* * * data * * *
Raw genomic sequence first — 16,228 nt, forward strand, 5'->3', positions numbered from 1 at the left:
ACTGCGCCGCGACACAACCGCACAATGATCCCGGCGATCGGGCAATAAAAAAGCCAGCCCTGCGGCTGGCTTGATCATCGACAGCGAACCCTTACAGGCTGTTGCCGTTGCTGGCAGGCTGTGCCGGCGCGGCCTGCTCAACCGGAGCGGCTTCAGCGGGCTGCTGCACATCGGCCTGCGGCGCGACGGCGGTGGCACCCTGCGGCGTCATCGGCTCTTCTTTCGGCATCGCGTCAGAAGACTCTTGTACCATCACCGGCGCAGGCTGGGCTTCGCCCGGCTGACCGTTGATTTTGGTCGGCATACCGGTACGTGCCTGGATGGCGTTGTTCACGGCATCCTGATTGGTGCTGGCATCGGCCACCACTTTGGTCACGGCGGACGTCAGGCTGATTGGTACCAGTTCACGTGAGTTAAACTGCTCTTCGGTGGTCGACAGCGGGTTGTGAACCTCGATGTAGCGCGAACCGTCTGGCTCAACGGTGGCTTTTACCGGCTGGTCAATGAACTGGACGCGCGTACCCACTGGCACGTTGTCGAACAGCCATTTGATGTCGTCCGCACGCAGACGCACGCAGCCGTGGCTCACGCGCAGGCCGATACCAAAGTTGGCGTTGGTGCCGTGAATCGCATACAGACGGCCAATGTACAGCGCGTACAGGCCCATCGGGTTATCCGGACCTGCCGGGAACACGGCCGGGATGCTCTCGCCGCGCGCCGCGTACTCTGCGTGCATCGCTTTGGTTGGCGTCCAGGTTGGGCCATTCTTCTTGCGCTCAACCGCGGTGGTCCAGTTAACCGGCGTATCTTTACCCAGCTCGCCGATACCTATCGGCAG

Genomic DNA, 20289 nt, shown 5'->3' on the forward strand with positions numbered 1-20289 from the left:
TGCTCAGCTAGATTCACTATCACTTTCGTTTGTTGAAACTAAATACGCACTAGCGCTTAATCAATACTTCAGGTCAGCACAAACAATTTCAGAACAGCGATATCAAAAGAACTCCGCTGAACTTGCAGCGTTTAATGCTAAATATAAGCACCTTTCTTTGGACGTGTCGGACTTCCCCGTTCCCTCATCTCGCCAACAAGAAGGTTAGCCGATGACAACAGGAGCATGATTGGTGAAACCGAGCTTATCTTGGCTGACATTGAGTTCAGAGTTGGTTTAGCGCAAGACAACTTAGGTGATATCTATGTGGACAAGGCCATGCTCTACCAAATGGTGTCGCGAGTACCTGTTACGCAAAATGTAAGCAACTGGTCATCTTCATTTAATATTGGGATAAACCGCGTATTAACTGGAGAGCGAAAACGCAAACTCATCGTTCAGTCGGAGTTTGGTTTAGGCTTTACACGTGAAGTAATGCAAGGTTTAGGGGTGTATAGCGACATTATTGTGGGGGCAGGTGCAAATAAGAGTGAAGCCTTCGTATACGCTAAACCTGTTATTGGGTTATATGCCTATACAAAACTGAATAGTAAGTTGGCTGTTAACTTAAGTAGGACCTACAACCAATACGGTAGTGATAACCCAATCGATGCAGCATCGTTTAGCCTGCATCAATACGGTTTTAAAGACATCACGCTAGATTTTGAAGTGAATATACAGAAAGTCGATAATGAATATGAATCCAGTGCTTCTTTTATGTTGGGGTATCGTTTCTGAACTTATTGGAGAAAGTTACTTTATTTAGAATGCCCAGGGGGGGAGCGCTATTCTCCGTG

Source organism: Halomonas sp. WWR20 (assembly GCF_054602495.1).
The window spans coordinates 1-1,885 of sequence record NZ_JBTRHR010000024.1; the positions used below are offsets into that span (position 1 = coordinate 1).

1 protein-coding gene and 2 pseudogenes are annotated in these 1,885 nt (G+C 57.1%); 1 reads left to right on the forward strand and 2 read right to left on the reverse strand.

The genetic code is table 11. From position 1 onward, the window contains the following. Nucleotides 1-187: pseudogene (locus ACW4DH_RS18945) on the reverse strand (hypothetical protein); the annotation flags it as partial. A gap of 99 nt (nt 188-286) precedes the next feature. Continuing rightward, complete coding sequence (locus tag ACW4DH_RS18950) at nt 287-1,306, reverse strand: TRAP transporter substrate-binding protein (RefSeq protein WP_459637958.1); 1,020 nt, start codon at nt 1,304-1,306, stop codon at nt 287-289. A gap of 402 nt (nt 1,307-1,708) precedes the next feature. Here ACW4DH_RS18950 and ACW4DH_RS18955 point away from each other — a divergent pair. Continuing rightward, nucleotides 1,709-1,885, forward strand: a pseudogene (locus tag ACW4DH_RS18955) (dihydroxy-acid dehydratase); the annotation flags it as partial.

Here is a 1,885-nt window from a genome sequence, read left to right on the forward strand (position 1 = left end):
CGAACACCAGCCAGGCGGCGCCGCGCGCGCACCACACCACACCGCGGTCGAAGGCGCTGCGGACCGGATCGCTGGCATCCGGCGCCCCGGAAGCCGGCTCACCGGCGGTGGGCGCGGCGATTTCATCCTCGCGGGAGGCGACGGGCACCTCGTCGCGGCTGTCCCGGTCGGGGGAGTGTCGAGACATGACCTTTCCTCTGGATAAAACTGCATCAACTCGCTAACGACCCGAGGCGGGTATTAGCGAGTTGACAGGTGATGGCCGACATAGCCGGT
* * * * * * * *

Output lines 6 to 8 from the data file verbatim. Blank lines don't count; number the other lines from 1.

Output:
The window spans coordinates 1-1,885 of sequence record NZ_JBTRHR010000024.1; the positions used below are offsets into that span (position 1 = coordinate 1).

1 protein-coding gene and 2 pseudogenes are annotated in these 1,885 nt (G+C 57.1%); 1 reads left to right on the forward strand and 2 read right to left on the reverse strand.

The genetic code is table 11. From position 1 onward, the window contains the following. Nucleotides 1-187: pseudogene (locus ACW4DH_RS18945) on the reverse strand (hypothetical protein); the annotation flags it as partial. A gap of 99 nt (nt 188-286) precedes the next feature. Continuing rightward, complete coding sequence (locus tag ACW4DH_RS18950) at nt 287-1,306, reverse strand: TRAP transporter substrate-binding protein (RefSeq protein WP_459637958.1); 1,020 nt, start codon at nt 1,304-1,306, stop codon at nt 287-289. A gap of 402 nt (nt 1,307-1,708) precedes the next feature. Here ACW4DH_RS18950 and ACW4DH_RS18955 point away from each other — a divergent pair. Continuing rightward, nucleotides 1,709-1,885, forward strand: a pseudogene (locus tag ACW4DH_RS18955) (dihydroxy-acid dehydratase); the annotation flags it as partial.